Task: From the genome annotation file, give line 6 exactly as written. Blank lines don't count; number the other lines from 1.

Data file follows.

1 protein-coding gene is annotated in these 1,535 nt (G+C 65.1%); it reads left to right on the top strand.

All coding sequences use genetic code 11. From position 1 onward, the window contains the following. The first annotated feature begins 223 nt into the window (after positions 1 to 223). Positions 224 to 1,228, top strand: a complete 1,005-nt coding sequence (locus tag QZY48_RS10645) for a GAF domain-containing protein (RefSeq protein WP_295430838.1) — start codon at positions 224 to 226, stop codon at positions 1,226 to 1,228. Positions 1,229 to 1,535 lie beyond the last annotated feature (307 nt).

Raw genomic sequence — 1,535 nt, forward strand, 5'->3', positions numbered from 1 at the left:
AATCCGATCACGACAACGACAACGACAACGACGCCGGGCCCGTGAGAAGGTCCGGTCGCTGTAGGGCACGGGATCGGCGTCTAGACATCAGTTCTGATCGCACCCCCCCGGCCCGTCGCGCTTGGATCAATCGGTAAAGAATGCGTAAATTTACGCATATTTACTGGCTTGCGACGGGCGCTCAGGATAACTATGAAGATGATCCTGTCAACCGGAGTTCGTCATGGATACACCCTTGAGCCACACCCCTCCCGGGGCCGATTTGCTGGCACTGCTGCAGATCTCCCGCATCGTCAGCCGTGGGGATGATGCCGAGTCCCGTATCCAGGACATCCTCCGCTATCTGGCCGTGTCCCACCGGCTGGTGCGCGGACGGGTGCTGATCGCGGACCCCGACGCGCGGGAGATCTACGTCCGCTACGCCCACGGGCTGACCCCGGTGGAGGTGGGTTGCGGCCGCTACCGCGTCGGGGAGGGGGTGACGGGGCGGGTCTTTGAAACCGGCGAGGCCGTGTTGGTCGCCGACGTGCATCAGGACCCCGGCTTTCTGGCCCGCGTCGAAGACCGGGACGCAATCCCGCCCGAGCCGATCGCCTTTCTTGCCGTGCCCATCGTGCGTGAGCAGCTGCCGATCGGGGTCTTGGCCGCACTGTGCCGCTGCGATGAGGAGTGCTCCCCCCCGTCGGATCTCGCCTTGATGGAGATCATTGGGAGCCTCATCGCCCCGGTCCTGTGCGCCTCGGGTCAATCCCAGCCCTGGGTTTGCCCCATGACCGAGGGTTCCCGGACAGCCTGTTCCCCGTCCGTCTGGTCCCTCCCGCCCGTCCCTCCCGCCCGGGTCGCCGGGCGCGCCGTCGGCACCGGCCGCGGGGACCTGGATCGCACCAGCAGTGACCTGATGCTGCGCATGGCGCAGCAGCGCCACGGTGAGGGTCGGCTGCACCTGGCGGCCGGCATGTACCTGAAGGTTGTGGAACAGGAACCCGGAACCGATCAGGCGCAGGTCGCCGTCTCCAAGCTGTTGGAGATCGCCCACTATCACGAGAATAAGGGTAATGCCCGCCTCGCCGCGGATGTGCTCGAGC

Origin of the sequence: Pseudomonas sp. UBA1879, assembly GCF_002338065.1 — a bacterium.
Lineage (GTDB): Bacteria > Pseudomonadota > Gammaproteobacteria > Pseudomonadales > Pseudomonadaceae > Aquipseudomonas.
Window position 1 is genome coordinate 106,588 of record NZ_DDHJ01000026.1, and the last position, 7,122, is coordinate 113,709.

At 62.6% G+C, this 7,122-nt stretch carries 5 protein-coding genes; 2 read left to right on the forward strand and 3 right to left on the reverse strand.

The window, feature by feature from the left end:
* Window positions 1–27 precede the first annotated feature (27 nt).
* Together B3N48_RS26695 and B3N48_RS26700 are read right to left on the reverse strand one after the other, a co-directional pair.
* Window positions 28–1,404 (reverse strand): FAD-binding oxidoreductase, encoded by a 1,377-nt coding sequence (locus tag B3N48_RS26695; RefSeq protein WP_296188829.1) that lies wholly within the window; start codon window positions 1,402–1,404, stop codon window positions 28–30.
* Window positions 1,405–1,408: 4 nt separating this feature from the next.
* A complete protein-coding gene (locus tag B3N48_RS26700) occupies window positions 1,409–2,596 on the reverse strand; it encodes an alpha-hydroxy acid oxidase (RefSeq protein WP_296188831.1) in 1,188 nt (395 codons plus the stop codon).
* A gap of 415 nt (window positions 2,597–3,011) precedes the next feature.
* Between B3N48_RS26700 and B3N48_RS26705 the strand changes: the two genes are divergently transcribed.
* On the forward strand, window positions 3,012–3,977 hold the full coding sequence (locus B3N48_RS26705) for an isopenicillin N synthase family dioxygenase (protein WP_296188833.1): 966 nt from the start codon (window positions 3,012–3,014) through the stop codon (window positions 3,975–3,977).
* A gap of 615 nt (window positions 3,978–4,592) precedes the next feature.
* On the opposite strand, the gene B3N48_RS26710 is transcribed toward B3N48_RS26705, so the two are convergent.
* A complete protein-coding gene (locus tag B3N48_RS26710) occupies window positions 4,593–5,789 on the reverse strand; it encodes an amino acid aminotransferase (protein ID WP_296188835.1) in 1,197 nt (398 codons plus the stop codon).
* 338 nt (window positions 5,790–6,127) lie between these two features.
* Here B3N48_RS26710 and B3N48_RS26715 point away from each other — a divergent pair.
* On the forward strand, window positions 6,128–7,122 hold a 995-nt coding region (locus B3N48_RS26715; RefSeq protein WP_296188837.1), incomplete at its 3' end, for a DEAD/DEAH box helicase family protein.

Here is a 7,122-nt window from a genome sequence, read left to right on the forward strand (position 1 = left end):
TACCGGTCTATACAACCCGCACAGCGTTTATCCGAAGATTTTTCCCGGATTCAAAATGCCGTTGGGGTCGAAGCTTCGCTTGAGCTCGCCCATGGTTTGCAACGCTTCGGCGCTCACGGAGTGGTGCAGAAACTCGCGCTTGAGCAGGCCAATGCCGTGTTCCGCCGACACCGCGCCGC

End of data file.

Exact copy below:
Lineage (GTDB): Bacteria > Pseudomonadota > Gammaproteobacteria > Pseudomonadales > Pseudomonadaceae > Aquipseudomonas.